Ohio Teens Charged For Allegedly Tainting Crepes With Bodily Fluids

A lawyer for the accused boys said they all come from “very, very good families,” and that the real culprit is social media notoriety.

Seven Ohio boys will face charges for allegedly serving food tainted with bodily fluids to their teachers.

The students ― six of whom were age 14, one age 15 ― were charged on Tuesday with delinquency felony counts for an incident that occurred May 16 at Olentangy Hyatts Middle School in Powell.

During a “Global Gourmet” home economics class, the suspected students reportedly placed bodily fluids into crepes that were later consumed by several adult victims.

Three students are facing a delinquency felony assault charge for either putting semen on one teacher’s crepe, putting urine in barbecue sauce poured on crepes later served to four teachers, and bringing semen to school to put on a crepe, according to The Columbus Dispatch.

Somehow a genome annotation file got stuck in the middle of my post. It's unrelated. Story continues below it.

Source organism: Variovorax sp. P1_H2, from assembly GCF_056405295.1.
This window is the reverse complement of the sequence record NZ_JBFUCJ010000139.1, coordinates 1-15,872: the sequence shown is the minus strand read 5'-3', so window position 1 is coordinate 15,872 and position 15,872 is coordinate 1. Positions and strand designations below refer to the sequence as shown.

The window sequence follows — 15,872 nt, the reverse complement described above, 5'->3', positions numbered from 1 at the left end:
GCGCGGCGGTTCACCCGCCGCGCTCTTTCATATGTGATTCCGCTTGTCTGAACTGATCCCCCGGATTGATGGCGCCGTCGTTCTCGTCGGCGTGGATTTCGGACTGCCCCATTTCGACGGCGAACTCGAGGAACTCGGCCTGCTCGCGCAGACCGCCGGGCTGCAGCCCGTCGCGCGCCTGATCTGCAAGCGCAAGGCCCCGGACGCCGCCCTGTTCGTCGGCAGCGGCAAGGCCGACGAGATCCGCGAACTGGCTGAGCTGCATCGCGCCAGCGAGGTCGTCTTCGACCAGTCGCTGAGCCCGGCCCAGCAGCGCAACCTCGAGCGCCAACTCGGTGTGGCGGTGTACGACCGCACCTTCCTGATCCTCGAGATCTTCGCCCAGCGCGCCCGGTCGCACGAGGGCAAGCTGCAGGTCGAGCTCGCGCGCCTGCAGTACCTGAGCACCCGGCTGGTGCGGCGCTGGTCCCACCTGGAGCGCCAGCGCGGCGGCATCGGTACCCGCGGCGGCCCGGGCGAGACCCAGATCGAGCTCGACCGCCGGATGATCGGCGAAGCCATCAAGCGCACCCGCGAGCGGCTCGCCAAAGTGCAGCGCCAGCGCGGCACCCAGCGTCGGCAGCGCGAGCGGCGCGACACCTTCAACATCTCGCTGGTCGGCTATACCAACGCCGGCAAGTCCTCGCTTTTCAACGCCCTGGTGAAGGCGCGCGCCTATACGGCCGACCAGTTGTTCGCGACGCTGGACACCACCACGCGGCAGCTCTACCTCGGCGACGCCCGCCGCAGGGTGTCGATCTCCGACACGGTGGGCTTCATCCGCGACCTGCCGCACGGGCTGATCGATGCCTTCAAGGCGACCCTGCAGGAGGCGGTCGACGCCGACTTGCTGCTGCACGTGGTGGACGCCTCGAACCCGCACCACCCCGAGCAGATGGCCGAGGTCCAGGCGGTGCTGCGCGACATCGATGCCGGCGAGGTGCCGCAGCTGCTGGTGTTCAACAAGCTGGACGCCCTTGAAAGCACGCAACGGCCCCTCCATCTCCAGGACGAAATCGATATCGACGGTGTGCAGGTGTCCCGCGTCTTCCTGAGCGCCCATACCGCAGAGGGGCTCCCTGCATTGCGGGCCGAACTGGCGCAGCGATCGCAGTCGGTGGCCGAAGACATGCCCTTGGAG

Meanwhile, four other students will face charges of delinquency complicity to assault a teacher for participating, aiding and abetting or doing nothing to stop it.

One of the teens also is accused of delinquency tampering with evidence for deleting video of the event along with text messages from his phone.

Officials for Olentangy schools released this statement to local station WBNS:

We are aware that charges have been filed in this case and we thank law enforcement for their due diligence. As a district, we are saddened that these charges are a result of actions that took place at one of our schools. Our teachers deserve respect and kindness, and anything less than that is completely unacceptable. We will continue to support law enforcement in every way possible.

Brad Koffel, who is representing the students, believes the they deserve a second chance.

He told The Columbus Dispatch that the students come from “very, very good families,” have admitted to the acts, have expressed remorse and “have suffered more at home than they’re ever going to get in the court system. The aberrant nature of this has left an indelible mark on them.”

He then blamed social media notoriety, “the idiotic stuff that other teens are watching to get clicks,” for inspiring the students.